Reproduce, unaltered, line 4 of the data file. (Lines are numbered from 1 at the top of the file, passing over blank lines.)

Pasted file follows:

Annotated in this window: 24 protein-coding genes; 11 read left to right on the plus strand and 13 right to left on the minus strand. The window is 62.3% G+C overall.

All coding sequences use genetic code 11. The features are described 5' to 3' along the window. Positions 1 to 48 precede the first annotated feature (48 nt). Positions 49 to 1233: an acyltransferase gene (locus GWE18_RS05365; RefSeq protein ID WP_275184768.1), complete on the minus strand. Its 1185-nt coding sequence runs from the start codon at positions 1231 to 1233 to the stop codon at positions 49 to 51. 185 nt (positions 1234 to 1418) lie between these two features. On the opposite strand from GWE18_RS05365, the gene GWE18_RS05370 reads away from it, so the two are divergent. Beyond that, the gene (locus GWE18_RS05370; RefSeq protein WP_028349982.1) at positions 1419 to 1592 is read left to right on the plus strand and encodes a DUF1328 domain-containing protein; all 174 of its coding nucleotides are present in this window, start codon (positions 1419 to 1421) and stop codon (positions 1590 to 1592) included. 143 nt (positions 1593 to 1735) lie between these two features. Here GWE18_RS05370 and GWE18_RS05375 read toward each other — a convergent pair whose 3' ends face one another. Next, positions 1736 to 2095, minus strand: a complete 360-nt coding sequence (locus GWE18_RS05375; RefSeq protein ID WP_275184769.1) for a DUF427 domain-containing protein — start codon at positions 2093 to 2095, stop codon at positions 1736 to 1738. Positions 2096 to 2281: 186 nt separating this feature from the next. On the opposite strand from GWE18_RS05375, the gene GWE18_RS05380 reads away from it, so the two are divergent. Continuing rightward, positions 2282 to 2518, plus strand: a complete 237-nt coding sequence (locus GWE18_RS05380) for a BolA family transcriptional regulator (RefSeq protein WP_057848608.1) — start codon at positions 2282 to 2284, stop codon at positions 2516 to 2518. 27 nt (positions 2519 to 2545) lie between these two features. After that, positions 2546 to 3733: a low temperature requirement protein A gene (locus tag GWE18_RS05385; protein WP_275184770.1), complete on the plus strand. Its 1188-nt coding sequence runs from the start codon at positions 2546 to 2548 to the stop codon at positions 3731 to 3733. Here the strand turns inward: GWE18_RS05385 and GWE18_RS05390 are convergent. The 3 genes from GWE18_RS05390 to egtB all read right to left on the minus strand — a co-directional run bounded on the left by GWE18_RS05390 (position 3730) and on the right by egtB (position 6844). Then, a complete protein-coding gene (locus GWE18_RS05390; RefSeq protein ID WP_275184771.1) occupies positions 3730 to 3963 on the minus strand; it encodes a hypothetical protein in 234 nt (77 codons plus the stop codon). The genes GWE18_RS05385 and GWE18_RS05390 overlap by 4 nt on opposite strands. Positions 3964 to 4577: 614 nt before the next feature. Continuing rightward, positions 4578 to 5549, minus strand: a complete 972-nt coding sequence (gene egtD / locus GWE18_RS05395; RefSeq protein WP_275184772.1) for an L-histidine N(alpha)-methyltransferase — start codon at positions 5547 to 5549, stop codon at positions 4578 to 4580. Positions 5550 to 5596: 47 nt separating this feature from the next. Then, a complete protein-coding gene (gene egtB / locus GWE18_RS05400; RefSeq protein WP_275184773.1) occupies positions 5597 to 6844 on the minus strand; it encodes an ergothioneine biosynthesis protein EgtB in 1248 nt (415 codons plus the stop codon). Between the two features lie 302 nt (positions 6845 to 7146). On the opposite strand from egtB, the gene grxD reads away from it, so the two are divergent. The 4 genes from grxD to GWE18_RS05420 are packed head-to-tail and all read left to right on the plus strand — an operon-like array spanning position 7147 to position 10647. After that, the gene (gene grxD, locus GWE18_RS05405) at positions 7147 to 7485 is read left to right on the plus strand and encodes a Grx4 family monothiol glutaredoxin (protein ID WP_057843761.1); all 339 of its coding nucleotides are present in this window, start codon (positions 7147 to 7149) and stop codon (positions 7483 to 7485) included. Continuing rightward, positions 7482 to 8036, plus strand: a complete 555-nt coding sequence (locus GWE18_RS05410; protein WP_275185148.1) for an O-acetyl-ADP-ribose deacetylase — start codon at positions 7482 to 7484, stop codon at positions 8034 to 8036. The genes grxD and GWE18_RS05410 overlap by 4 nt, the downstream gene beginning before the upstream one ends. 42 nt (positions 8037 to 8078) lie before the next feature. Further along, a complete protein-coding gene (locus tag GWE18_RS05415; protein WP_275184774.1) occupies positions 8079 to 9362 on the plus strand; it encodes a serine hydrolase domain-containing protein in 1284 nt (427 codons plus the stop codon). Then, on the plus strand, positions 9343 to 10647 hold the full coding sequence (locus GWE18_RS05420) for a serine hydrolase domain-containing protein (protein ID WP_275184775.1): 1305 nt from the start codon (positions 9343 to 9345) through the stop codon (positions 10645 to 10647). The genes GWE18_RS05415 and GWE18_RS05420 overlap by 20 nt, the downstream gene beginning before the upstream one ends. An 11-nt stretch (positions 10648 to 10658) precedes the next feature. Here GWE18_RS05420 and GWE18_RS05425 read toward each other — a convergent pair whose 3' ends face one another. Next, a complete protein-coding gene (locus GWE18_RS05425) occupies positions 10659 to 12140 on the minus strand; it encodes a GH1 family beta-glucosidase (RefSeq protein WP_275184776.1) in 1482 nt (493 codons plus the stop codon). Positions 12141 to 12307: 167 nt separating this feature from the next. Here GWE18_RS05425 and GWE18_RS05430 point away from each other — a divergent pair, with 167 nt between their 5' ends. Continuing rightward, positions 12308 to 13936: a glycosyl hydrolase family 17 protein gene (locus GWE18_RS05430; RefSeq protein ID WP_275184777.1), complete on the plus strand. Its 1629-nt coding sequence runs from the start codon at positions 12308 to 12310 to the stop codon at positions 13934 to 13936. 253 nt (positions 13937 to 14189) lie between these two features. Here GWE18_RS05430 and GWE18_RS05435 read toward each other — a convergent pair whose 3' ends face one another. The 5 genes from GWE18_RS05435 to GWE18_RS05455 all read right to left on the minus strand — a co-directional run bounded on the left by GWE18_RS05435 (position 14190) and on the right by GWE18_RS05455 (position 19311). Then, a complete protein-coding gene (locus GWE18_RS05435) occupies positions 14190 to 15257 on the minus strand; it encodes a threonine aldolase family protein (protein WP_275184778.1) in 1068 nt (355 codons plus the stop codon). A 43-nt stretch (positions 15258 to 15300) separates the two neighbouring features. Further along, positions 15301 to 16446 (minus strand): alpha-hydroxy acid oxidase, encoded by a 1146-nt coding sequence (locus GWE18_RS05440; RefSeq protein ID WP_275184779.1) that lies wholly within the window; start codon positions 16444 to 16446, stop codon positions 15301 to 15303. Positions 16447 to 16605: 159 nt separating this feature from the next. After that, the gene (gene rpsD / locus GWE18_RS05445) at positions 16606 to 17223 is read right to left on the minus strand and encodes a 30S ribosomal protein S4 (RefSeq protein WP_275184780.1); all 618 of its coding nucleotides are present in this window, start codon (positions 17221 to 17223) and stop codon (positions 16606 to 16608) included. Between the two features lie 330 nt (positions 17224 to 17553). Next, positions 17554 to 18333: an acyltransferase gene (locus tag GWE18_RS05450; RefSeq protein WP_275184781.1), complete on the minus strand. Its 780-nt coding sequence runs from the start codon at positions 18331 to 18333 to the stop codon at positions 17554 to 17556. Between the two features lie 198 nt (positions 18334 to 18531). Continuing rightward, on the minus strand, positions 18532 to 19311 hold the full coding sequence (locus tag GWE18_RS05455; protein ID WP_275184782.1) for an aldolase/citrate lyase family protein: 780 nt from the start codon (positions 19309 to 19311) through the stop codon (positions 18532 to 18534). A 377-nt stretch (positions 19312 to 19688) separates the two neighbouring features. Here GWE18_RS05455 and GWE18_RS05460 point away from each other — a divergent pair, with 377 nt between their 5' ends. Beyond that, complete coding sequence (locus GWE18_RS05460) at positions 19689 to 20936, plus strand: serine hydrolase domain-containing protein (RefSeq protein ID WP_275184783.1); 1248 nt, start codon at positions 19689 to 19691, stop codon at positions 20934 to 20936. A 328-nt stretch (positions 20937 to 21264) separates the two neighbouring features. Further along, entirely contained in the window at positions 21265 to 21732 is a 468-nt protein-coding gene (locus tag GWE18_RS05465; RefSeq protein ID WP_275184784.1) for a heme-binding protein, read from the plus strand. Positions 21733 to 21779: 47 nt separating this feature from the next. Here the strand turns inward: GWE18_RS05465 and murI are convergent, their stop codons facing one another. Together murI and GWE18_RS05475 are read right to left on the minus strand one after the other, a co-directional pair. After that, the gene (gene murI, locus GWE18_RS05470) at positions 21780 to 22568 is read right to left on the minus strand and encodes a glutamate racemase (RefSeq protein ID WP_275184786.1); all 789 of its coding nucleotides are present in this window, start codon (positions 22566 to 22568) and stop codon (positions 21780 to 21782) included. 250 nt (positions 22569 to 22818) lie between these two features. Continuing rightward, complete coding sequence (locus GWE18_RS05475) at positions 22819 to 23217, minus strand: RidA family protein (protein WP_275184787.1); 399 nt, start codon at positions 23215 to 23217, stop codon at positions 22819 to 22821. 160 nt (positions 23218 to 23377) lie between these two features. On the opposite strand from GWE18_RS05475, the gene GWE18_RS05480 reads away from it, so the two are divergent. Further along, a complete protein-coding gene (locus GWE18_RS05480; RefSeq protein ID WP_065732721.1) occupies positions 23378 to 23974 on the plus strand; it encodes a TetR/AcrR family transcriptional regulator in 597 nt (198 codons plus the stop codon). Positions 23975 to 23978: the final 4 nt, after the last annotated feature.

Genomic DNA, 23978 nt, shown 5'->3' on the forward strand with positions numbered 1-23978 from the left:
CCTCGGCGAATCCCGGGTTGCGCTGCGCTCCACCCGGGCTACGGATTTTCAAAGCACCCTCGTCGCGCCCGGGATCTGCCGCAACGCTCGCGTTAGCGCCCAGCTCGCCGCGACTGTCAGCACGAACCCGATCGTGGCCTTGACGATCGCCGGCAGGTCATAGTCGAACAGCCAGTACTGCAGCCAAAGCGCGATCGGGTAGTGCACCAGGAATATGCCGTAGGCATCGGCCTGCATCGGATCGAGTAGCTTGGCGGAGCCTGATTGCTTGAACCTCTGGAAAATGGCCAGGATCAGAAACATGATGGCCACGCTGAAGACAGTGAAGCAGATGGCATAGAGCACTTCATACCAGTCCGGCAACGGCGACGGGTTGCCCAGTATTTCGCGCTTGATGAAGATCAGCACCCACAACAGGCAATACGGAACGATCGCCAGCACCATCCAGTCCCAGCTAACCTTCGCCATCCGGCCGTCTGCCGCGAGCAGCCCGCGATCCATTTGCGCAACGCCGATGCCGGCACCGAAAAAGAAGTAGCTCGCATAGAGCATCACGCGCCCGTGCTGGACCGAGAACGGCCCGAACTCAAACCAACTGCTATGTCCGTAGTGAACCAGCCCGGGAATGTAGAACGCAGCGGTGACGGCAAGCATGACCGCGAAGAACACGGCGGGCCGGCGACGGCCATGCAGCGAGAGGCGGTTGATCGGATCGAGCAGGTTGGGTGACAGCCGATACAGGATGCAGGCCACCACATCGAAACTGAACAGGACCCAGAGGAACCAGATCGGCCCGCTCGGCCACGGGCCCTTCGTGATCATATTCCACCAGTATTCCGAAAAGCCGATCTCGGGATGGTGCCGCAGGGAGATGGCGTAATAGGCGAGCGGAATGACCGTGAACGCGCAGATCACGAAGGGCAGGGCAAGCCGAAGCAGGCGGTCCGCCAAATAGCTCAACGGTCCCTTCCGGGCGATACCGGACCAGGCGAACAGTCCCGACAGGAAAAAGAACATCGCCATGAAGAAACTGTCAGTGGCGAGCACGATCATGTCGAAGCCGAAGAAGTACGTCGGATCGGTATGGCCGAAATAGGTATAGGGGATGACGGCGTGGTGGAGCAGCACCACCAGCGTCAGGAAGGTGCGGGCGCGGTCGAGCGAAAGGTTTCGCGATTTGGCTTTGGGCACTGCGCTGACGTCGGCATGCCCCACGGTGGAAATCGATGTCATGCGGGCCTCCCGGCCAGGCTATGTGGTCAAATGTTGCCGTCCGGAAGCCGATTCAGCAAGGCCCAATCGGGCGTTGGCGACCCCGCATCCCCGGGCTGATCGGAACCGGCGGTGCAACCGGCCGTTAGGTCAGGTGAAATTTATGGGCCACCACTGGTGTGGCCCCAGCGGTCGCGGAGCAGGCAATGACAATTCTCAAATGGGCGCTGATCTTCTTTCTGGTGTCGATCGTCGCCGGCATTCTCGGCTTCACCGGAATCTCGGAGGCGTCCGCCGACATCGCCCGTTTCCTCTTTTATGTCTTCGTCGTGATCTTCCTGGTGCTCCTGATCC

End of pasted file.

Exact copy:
CCTCGGCGAATCCCGGGTTGCGCTGCGCTCCACCCGGGCTACGGATTTTCAAAGCACCCTCGTCGCGCCCGGGATCTGCCGCAACGCTCGCGTTAGCGCCCAGCTCGCCGCGACTGTCAGCACGAACCCGATCGTGGCCTTGACGATCGCCGGCAGGTCATAGTCGAACAGCCAGTACTGCAGCCAAAGCGCGATCGGGTAGTGCACCAGGAATATGCCGTAGGCATCGGCCTGCATCGGATCGAGTAGCTTGGCGGAGCCTGATTGCTTGAACCTCTGGAAAATGGCCAGGATCAGAAACATGATGGCCACGCTGAAGACAGTGAAGCAGATGGCATAGAGCACTTCATACCAGTCCGGCAACGGCGACGGGTTGCCCAGTATTTCGCGCTTGATGAAGATCAGCACCCACAACAGGCAATACGGAACGATCGCCAGCACCATCCAGTCCCAGCTAACCTTCGCCATCCGGCCGTCTGCCGCGAGCAGCCCGCGATCCATTTGCGCAACGCCGATGCCGGCACCGAAAAAGAAGTAGCTCGCATAGAGCATCACGCGCCCGTGCTGGACCGAGAACGGCCCGAACTCAAACCAACTGCTATGTCCGTAGTGAACCAGCCCGGGAATGTAGAACGCAGCGGTGACGGCAAGCATGACCGCGAAGAACACGGCGGGCCGGCGACGGCCATGCAGCGAGAGGCGGTTGATCGGATCGAGCAGGTTGGGTGACAGCCGATACAGGATGCAGGCCACCACATCGAAACTGAACAGGACCCAGAGGAACCAGATCGGCCCGCTCGGCCACGGGCCCTTCGTGATCATATTCCACCAGTATTCCGAAAAGCCGATCTCGGGATGGTGCCGCAGGGAGATGGCGTAATAGGCGAGCGGAATGACCGTGAACGCGCAGATCACGAAGGGCAGGGCAAGCCGAAGCAGGCGGTCCGCCAAATAGCTCAACGGTCCCTTCCGGGCGATACCGGACCAGGCGAACAGTCCCGACAGGAAAAAGAACATCGCCATGAAGAAACTGTCAGTGGCGAGCACGATCATGTCGAAGCCGAAGAAGTACGTCGGATCGGTATGGCCGAAATAGGTATAGGGGATGACGGCGTGGTGGAGCAGCACCACCAGCGTCAGGAAGGTGCGGGCGCGGTCGAGCGAAAGGTTTCGCGATTTGGCTTTGGGCACTGCGCTGACGTCGGCATGCCCCACGGTGGAAATCGATGTCATGCGGGCCTCCCGGCCAGGCTATGTGGTCAAATGTTGCCGTCCGGAAGCCGATTCAGCAAGGCCCAATCGGGCGTTGGCGACCCCGCATCCCCGGGCTGATCGGAACCGGCGGTGCAACCGGCCGTTAGGTCAGGTGAAATTTATGGGCCACCACTGGTGTGGCCCCAGCGGTCGCGGAGCAGGCAATGACAATTCTCAAATGGGCGCTGATCTTCTTTCTGGTGTCGATCGTCGCCGGCATTCTCGGCTTCACCGGAATCTCGGAGGCGTCCGCCGACATCGCCCGTTTCCTCTTTTATGTCTTCGTCGTGATCTTCCTGGTGCTCCTGATCC